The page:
At Ceconomy, the parent company of the technology markets Media Markt and Saturn, there is stress during the otherwise highly profitable Christmas season. Earnings are dwindling, stock prices are falling, and credit ratings are in the doldrums. A savings program should help.

At this time last year, the world at Ceconomy looked a lot better. The group had earned 222 million euros net in the financial year that ended in September, thereby exactly offsetting the losses from the Corona crisis. But this year there is a lot of tension under the Christmas tree, because the big plans from a year ago have had to face a sober reality.

She looks sobering. In the fiscal year that ended in September, sales increased slightly to 21.8 billion euros. However, the profits melted away. Before taxes, they fell by two thirds, net by around half to 126 million euros. The free cash flow is now even negative, the net debt is around two billion euros.

One reason for the poor development is that Ceconomy is not getting the important online business up and running. In the 2021/22 financial year, sales in this area even fell from 6.9 to 5.3 billion euros. The fact that in the end there is still an overall increase in sales in the annual report is thanks to the group’s still strong stationary business in more than 1000 branches worldwide.

But that may not be enough in the years to come. That’s why Ceconomy got a shot across the bow from the rating agency Moody’s at the end of November. They lowered the group’s creditworthiness to level Ba3. That’s a level that Moody’s itself describes as “speculative” and discourages investing. According to the rating agency, there is no risk of acute default, but the rating analysts assume that Ceconomy’s situation will not improve anytime soon.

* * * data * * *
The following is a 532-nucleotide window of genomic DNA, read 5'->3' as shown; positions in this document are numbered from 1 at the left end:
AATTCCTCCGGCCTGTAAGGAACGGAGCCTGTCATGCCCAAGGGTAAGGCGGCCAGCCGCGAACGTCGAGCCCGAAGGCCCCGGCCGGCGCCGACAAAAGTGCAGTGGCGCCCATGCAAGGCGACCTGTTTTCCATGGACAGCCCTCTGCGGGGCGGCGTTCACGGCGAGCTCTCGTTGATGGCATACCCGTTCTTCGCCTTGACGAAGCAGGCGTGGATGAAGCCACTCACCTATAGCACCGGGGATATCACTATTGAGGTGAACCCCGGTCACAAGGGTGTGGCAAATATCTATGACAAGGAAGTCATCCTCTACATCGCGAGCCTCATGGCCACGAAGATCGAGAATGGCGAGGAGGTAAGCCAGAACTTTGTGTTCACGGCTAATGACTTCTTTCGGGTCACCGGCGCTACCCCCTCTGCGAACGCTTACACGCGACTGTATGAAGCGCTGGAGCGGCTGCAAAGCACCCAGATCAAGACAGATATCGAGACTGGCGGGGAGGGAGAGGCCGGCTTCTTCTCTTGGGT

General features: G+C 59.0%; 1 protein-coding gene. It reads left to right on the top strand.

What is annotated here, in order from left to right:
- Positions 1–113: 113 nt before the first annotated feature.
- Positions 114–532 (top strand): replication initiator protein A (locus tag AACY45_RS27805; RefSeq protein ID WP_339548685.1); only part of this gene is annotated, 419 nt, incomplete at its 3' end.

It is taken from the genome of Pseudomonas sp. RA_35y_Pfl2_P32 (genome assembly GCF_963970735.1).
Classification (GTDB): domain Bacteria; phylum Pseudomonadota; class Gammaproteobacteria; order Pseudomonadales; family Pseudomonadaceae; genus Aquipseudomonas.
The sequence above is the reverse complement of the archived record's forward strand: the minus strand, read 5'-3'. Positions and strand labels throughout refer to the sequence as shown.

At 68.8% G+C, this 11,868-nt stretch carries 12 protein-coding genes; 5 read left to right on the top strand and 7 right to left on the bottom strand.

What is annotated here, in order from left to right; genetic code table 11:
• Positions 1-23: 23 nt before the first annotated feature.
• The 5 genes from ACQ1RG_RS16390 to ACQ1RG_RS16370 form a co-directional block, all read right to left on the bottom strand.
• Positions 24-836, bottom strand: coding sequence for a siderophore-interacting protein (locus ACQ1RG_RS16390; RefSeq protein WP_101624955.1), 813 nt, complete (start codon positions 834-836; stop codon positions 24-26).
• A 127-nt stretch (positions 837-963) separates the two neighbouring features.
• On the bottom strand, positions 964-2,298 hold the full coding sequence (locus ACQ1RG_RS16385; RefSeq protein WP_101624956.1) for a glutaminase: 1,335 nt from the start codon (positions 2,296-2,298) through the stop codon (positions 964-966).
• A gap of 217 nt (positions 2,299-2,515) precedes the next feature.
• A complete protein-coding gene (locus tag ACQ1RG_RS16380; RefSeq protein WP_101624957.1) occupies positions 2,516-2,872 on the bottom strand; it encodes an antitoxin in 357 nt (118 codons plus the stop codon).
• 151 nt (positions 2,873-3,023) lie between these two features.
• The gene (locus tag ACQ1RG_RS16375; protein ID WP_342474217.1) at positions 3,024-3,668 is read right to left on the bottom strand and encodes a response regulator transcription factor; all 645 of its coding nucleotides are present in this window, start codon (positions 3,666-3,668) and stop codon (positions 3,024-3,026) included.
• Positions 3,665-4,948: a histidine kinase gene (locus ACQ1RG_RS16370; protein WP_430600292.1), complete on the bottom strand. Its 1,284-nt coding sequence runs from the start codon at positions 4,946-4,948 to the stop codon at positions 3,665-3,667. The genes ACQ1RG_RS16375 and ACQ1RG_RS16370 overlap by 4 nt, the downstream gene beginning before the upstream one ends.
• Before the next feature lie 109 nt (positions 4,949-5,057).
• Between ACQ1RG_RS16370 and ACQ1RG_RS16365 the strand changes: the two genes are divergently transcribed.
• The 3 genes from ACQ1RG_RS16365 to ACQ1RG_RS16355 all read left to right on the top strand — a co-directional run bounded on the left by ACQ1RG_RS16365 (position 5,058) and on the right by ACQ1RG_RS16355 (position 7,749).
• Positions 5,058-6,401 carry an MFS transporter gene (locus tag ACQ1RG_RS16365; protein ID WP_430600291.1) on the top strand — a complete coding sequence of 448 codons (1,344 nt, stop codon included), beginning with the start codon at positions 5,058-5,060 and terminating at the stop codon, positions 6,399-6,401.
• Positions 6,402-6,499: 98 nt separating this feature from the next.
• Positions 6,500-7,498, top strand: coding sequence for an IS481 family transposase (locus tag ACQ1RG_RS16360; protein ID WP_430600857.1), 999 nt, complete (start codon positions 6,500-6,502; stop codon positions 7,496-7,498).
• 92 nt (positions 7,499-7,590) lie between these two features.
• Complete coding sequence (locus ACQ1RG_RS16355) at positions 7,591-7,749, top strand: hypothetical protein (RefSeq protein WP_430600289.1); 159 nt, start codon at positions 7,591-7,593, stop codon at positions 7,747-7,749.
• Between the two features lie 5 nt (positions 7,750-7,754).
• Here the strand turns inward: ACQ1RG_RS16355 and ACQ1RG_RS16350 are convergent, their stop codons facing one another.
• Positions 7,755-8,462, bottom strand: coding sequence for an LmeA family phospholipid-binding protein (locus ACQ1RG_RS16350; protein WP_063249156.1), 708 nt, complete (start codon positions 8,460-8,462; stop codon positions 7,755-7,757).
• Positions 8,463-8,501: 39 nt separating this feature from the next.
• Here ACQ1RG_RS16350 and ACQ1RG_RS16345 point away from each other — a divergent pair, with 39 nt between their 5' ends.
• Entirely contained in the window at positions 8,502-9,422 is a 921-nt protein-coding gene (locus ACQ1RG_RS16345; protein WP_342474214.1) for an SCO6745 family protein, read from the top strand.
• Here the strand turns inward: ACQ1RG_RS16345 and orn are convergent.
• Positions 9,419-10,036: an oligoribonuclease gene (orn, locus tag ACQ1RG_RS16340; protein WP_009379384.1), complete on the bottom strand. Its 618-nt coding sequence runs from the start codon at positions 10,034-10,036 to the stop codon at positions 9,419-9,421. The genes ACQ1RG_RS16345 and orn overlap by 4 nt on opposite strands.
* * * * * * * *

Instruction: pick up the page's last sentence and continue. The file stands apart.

According to CFO Florian Wieser, the group is not directly at risk. There are still credit lines of up to one billion euros, the business is financed until at least 2026. Wieser is leaving Ceconomy at the end of January. He will be replaced by Kai-Ulrich Deissner from February, who is said to be already beginning to ponder and calculate how the financial situation of the retail giant could be improved.

There are many considerations. Unprofitable of the 1024 branches could be closed, especially since their operation is becoming more and more expensive in times of high energy costs. The actually planned withdrawal from the Swedish market could be postponed to save money. The number of items in the range is to be halved from 40,000 to under 20,000. That would save storage costs. Finally, the two brands Media Markt and Saturn, which are actually congruent, are to be merged more. Although the different branding, product range and advertising campaigns will remain the same in the future. Redesigning all stores under one brand would be too expensive. Overall, the costs should fall by 60 to 80 million euros by 2024, said CEO Karsten Wildberger at the presentation of the annual results.

It is becoming more difficult to finally boost online business. In May it was speculated that Ceconomy could take over the Dutch competitor Coolblue. Although it also has a few branches in the neighboring country, it is particularly strong in the Internet business. A takeover, which Coolblue has always denied, would probably cost between 500 and 700 million euros. Money that Ceconomy no longer has. The first idea to strengthen one’s own Internet business is therefore to open the online shop to third-party providers, as Amazon has been doing for a long time with the Marketplace. Ceconomy wants to earn money from it through advertising.

So far, investors have not trusted the retail group. This year, the share price fell by almost 57 percent. At the end of September, it even marked an all-time low of EUR 1.12, from which it has since risen by 53 percent. The next downward trend started at the beginning of December, with the share price falling by 26 percent within two weeks. Analysts say there won’t be any recovery anytime soon. Since the publication of the annual figures for the 2021/22 financial year, four analysis houses have adjusted their price targets for the coming year. On average, they predict a share price of 1.65 euros – four percent lower than today.

Follow the author on Facebook

Follow the author on Twitter